Bulbs for Shade Ca-Cl

This page lists alphabetically genera or species from Ca-Cl recommended for growing in shade by members of the PBS list, sometimes with comments, followed by the name and the location of the person who suggested them, usually from experience growing them. There are links for more information and if we have photos of these plants on the wiki, we have included a few photos to illustrate them on this page.

Caladium was a favorite genus for shade of Boyce Tankersley when he lived in Galveston, Texas, zone 8.

Caladium 'Gingerland', Jay YourchCaladium 'Florida Cardinal', Jay YourchCaladium 'Florida Sunrise', Jay Yourch

Calathea species and cultivars were favorite shade bulbs of Boyce Tankersley when he lived in the cloud forests of Costa Rica.

Calathea burle-marxii 'Blue Ice', Uluwehi KnechtCalathea picturata, Nhu Nguyen

Calochortus albus was suggested by Mary Sue Ittner, Northern California and Jane McGary, Oregon.

Calochortus albus, Mary Sue IttnerCalochortus albus var. albus, UCBG, Nhu Nguyen

Calochortus amabilis was suggested by Mary Sue Ittner, Northern California.

Calochortus amabilis, Tilden Botanic Garden, Nhu NguyenCalochortus amabilis, Alan Horstmann

Calochortus monophyllus was suggested by Mary Sue Ittner, Northern California.

Calochortus monophyllus, Butte Co., Mary Sue IttnerCalochortus monophyllus, Tilden Botanic Garden, Nhu Nguyen

Calydorea amabilis was recommended by Alberto Castillo.

Calydorea amabilis, Mary Sue Ittner

Canna is a genus mentioned by two people as having species or cultivars suitable for shade. Boyce Tankersley was fond of an an incredibly tall one that was native when he worked at a garden located in the cloud forests of southern Costa Rica.

Canna indica is a species that Lin Grado from northeast Texas (zone 8a) absolutely loves in partial to mostly shade. His soil is acid, sugar sand, improved with compost and alfalfa tea.

Canna indica, Alberto GrossiCanna indica 'Purpurea', Lin Grado

Canna 'Cleopatra' was also recommended by Lin Grado.

Canna 'Cleopatra', Lin GradoCanna 'Cleopatra', Lin Grado

Canna 'Pretoria' was also recommended by Lin Grado.

Canna 'Pretoria', Lin Grado

Cardiocrinum was mentioned by Mathew Gale, Birmingham, UK who said the highly scented flowers were definitely worth the wait and until then you could enjoy the glossy heart-shaped leaves.

Cardiocrinum giganteum was one of Boyce Tankersley’s favorite woodland bulbs during a time he lived on the west coast of Scotland. Jane McGary from Oregon recommends it too if you have a big space in the shade.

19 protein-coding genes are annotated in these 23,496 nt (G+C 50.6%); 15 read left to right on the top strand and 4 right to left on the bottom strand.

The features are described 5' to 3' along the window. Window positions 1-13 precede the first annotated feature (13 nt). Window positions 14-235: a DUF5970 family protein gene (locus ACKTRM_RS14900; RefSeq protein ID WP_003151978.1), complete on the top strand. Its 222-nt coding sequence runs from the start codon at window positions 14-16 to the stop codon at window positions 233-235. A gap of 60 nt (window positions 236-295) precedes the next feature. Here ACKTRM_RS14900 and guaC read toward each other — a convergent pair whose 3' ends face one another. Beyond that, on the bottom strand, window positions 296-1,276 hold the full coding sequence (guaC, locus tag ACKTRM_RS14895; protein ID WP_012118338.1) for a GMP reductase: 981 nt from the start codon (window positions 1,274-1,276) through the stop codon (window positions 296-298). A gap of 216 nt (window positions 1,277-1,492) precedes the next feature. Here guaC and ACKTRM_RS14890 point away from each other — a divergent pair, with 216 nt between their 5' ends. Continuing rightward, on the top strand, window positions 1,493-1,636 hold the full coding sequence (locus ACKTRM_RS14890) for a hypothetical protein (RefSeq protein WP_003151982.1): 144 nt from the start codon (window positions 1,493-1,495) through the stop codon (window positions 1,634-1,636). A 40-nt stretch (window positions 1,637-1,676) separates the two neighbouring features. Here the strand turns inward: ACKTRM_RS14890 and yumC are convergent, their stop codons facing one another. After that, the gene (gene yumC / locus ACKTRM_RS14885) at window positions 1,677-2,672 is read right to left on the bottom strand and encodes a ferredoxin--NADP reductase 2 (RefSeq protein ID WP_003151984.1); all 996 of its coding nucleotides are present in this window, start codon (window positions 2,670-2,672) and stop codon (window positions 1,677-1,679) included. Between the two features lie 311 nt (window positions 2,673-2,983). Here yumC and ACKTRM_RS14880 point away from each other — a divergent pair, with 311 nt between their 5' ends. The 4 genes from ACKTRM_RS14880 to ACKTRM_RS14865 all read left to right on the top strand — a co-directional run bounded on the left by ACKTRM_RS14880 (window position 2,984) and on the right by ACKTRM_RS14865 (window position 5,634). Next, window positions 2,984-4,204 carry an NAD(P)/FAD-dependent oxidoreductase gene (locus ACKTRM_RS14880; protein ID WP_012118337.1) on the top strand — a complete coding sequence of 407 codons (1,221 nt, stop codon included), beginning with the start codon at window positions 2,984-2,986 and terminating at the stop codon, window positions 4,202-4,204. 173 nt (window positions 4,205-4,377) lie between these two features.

Cardiocrinum giganteum - June 11, 2005, Arnold TrachtenbergCardiocrinum giganteum - June 18, 2005, Arnold Trachtenberg

Cardiocrinum giganteum var. yunnanense was described by Ernie O’Byrne, Eugene Oregon as creating suspense in the spring when the huge purple tinted leaves begin to unfurl. It produces a huge bloom stalk surmounted by enormous and fragrant white bells. Since it takes as long as 7 years from seed or three to four from an offset when the parent dies after blooming, it is very exciting when it finally blooms.

Cardiocrinum giganteum, Nhu NguyenCardiocrinum giganteum, Nhu Nguyen

Cautleya species were recommended by Mathew Gale, Birmingham, UK for their hardiness and bright orange, red and yellow flowers.

Cautleya spicata, David Victor

Chionodoxa was mentioned by Jim Shields from central Indiana as a genus that naturalizes very nicely in light shade.

Chionodoxa luciliae, John Lonsdale

Chlorogalum pomeridianum is found in various habitats in nature, many of them in full sun. Mary Sue Ittner has found it grows almost too well in her shady garden, flowering and increasing under redwoods where it gets very little light.

Chlorogalum pomeridianum, Bob RutemoellerChlorogalum pomeridianum leaves, Bob Rutemoeller

Claytonia virginica was recommended by Jim Shields, central Indiana.

Claytonia virginica, John LonsdaleClaytonia virginica, John Lonsdale

Clintonia andrewsiana has great leaves, pink flowers and blue berries. Recommended by Mary Sue Ittner, coastal Northern California.

Clintonia andrewsiana, Bob RutemoellerClintonia andrewsiana berries, Bob Rutemoeller

Clivia was suggested for colder areas shielded from the winter cold by growing them in a green house or moving them to a window in winter by Chuck Gleaves in Ohio and Jim Shields in Indiana. Rhoda McMaster from South Africa also recommended the whole genus. In writing about the species Jim Shields reported that besides Clivia miniata, Clivia gardenii and Clivia robusta need shade and Clivia caulescens and Clivia nobilis can tolerate sun, but survive in the shade.

Clivia gardenii, Alessandro MarinelloClivia caulescens, Huntington Botanical Garden, Dylan HannonClivia nobilis, Cameron McMaster

Clivia miniata was a favorite of Pat Colville and Ann, Southern California, and Jennifer Hildebrand, when she lived there.

Clivia miniata, Sydney, Mary Sue Ittner

Index for Bulbs for Shade - Bulbs for Shade A-B - Bulbs for Shade Co-Cy - Bulbs for Shade D-G - Bulbs for Shade H-Lu - Bulbs for Shade Ly-O - Bulbs for Shade P-Z

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Page last modified on March 06, 2024, at 02:01 PM
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